Something has changed. I am not sure exactly when it happened, and only in looking back can I see that it did. But there is no arguing it; things are different now than when we first got off that plane. Back then we were fired up – and ready to take on the needs of the poor even if it meant that we had to sacrifice anything and everything of our own. We had just sold the sum of our earthly possessions back in America, and it was time to give it all for those in need.
That was almost four years ago.
Four years of power outages, bad roads, no money, missing home, water shortages, mystery sicknesses, car trouble, and countless cultural frustrations that brought us to our knees daily. As evidence I submit the following, a photo of our first “kitchen” in Ethiopia.
Now, though, things are easy, or at least easier.
We used to wash dishes in tubs of cold, cloudy well water; we now have a $50 instant water heater next to the sink in our indoor kitchen. We used to spend hours waiting for taxi’s; we now drive a new (if you can call 1997 new) car that rarely breaks down and even has seat belts for all of the kids. We used to run out of water a few days a week; we now have a tank on the outside of our house that keeps the showers on even when the city pipes offer up nothing but air.
Not that life is all perfect and roses now. We still live in a foreign land, and people yell “Ferenj” (foreigner) at us when we walk down the street. Our skin is still the wrong color. We still can’t get Oreos or chocolate chips at the supermarket. On the other hand, we don’t even like Oreos anymore. You don’t miss what you can’t remember.
Part of me, though, feels that with this shift we are not here for the same reasons that we came for. Even though I know that is not true. If anything, we are exponentially more effective today than when we first arrived.
We came to help orphans. When we got here we had to work at helping just one child. Now we help hundreds.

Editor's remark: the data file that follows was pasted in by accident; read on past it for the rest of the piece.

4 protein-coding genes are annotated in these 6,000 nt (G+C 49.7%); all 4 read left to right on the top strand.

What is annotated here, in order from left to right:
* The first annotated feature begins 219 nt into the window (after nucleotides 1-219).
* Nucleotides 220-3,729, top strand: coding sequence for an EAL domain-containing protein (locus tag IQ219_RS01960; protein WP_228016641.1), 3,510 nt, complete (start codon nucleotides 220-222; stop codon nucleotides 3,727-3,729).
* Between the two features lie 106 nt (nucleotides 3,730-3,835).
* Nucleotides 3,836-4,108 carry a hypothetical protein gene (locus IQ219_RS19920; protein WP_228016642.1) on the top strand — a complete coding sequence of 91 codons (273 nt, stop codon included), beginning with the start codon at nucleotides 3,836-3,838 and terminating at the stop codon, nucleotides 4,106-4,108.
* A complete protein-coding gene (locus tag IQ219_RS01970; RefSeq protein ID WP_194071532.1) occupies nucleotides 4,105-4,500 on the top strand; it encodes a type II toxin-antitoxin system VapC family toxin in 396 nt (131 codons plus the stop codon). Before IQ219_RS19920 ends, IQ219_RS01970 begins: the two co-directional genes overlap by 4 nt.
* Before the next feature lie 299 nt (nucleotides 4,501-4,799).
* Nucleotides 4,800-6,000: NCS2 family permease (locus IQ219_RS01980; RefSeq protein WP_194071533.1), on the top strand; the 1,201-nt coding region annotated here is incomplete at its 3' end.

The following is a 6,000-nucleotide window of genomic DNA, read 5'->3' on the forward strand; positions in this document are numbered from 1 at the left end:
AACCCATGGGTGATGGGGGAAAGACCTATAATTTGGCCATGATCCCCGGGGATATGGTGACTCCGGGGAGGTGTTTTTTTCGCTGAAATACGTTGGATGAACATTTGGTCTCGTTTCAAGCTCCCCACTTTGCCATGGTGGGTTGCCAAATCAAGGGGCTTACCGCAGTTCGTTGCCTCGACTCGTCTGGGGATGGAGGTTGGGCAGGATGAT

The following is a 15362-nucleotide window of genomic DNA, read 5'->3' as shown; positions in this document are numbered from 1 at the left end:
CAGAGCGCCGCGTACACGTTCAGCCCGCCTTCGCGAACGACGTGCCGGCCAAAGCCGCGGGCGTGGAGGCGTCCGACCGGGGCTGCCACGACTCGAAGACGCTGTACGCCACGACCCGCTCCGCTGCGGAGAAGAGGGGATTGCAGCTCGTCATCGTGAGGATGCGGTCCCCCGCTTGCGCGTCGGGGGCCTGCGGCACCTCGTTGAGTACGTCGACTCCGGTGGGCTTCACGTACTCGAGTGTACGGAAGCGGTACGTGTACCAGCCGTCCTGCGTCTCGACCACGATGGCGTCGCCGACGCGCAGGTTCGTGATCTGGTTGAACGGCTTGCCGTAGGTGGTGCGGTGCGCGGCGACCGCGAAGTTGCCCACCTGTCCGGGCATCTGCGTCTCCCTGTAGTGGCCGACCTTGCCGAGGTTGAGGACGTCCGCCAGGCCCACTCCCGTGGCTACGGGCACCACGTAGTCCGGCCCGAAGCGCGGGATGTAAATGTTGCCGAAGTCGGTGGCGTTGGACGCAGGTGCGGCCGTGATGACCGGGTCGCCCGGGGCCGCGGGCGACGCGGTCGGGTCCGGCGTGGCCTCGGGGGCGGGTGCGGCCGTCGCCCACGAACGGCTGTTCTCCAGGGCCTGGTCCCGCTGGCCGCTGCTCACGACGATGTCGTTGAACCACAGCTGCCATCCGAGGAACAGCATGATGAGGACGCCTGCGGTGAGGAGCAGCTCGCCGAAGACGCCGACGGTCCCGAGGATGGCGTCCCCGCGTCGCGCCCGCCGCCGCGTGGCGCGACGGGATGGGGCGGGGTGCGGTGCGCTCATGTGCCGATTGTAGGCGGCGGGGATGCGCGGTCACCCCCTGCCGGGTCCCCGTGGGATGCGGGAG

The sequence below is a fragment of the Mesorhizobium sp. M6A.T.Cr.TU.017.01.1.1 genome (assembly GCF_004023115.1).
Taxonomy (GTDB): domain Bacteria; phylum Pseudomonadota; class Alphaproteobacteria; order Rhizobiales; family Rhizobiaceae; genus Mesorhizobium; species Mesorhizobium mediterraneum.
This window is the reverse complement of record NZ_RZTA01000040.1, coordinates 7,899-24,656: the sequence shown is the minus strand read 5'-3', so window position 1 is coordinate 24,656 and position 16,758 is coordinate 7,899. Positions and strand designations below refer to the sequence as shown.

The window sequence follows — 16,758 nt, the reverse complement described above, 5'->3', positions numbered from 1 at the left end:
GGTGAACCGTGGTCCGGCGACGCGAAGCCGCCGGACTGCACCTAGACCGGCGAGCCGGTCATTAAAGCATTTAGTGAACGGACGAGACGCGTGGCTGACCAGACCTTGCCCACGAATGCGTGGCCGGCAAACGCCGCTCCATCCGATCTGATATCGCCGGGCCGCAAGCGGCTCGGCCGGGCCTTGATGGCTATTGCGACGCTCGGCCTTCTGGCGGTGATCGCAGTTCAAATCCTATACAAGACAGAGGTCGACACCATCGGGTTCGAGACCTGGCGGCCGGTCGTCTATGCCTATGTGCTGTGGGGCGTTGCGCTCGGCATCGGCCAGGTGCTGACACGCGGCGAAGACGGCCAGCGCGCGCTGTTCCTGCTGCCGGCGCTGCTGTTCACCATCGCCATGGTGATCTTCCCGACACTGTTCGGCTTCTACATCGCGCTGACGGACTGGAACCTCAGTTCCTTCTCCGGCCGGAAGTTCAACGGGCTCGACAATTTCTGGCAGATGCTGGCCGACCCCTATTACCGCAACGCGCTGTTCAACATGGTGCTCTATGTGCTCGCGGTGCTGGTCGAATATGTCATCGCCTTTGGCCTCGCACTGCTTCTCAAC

Less complications = more help. Right?
The truth is, though, I kind of miss the struggle. I miss the closeness to God that I felt when I was hurting for the least of these. I miss feeling like I was doing something of value just by being here.
But should I? Was I ever really helping the kingdom more because the couch legs were falling off? Was I somehow holier when I smelled like a tribal person because the water had been out for two weeks?
People keep asking me when I will write a second book. My first was about how we sold everything to move to Ethiopia, messed up our perfect lives to rescue children who were being killed due to a tribal superstition, and nearly lost ourselves in the process. The second book, if I were to write one, would be boring as all get out! I am left to wonder what part of this change our lives has gone through is good.
Today with this post I want to pose a question to all missionaries, missionary hopefuls, and missionary supporters.
I want to open a discussion about suffering and productivity. I honestly don’t know where I land on this. Some days I am all about making our home as comfortable as possible so that we can “last” longer in this place. Other days I am ready to give it all up so that I can help more people who have nothing themselves.
When visiting friends I can see that every missionary has a different point of view when it comes to how much is “enough”. I know it will never be the same for everyone. Still, I am left here wondering: is there a right and a wrong when it comes to how we should live as missionaries?
Okay. Enough said by me. What do you think?
Levi Benkert – lives in Addis Ababa, Ethiopia with his wife and four children where they together created a ministry called Bring Love In that unites widows from the local community with orphans from the government orphanages to create new families. He wrote a book called No Greater Love and writes a personal blog at www.LeviBenkert.com